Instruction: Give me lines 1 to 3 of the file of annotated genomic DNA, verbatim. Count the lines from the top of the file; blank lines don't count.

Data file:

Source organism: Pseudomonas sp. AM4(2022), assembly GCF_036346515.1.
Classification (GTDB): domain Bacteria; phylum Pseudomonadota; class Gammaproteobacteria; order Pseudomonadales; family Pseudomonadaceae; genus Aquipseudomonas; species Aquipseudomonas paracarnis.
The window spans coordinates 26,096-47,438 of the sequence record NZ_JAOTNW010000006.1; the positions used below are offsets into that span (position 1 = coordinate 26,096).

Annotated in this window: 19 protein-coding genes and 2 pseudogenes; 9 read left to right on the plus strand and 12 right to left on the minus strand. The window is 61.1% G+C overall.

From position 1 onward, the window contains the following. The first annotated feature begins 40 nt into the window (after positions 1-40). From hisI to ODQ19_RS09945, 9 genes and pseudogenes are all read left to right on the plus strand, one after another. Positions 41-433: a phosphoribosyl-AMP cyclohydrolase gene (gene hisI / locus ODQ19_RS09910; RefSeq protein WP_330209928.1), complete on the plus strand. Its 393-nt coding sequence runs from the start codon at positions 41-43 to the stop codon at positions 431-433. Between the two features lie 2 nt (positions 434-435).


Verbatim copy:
Source organism: Pseudomonas sp. AM4(2022), assembly GCF_036346515.1.
Classification (GTDB): domain Bacteria; phylum Pseudomonadota; class Gammaproteobacteria; order Pseudomonadales; family Pseudomonadaceae; genus Aquipseudomonas; species Aquipseudomonas paracarnis.
The window spans coordinates 26,096-47,438 of the sequence record NZ_JAOTNW010000006.1; the positions used below are offsets into that span (position 1 = coordinate 26,096).